Publication Date



Nuisance ordinances, established in municipalities nationwide to ostensibly protect the well-being of residents, threaten property owners with fines and jail time if they fail to abate a nuisance occurring on their property. Rather than promoting conflict resolution, such punitive consequences incentivize landlords to simply evict the tenants causing the nuisance. The enforcement of nuisance ordinances can have detrimental and disproportionate effects on already vulnerable populations, including tenants in domestic violence situations. The City of St. Louis employs a chronic nuisance ordinance, which is based in part on the number of police calls to a property. This ordinance can force survivors of domestic violence to choose between not reporting abuse to avoid homelessness or risking eviction to get the police assistance required to protect their safety. This brief offers four policy suggestions to mitigate such negative effects.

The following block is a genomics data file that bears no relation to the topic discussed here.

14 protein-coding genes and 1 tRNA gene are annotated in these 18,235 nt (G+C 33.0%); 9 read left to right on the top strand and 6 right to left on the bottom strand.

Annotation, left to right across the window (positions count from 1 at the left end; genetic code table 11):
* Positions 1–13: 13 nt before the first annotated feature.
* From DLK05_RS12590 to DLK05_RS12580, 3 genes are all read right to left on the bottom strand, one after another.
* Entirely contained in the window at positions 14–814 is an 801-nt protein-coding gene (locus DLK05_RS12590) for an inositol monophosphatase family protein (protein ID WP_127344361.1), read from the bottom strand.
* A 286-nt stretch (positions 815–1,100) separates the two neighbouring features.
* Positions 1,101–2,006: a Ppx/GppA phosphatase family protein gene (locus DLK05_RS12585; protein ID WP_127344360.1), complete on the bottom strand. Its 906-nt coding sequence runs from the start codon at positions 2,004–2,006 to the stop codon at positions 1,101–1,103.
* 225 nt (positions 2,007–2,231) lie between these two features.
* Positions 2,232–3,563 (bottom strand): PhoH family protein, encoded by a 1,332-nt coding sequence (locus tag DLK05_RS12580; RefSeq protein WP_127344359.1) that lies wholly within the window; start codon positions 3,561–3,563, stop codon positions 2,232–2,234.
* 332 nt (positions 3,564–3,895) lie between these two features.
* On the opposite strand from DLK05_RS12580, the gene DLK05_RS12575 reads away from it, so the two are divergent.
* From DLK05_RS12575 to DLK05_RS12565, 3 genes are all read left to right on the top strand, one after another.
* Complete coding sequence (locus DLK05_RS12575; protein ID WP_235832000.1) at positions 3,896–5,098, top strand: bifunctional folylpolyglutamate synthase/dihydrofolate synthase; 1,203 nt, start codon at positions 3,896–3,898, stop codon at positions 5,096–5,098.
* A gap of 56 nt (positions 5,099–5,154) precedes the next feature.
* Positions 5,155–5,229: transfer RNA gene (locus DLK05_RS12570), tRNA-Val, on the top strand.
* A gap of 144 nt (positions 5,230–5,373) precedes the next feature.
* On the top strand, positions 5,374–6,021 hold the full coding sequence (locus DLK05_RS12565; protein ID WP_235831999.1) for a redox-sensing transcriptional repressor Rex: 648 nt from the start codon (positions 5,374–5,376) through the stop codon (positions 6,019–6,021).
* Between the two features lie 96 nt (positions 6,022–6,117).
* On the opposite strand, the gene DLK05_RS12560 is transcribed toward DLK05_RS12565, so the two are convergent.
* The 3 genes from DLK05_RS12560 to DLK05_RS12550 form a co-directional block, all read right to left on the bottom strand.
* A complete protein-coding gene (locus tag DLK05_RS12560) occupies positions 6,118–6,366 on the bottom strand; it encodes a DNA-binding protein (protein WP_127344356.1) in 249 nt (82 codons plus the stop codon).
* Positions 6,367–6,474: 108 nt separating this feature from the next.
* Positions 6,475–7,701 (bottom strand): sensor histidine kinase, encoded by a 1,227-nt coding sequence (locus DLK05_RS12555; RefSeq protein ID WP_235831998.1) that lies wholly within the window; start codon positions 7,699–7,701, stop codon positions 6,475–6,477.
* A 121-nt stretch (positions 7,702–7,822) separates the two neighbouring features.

Document Type



Thriving Communities


Inclusive Housing

Original Citation

Kantor, N., & Metzger, M. W. (2015, September). Evicting victims: Reforming St. Louis's nuisance ordinance for survivors of domestic violence (CSD Policy Brief No. 15-47). St. Louis, MO: Washington University, Center for Social Development.


Livable Lives Initiative


courts, domestic violence, Greater St. Louis, housing, housing and well-being, Livable Lives, policy, Women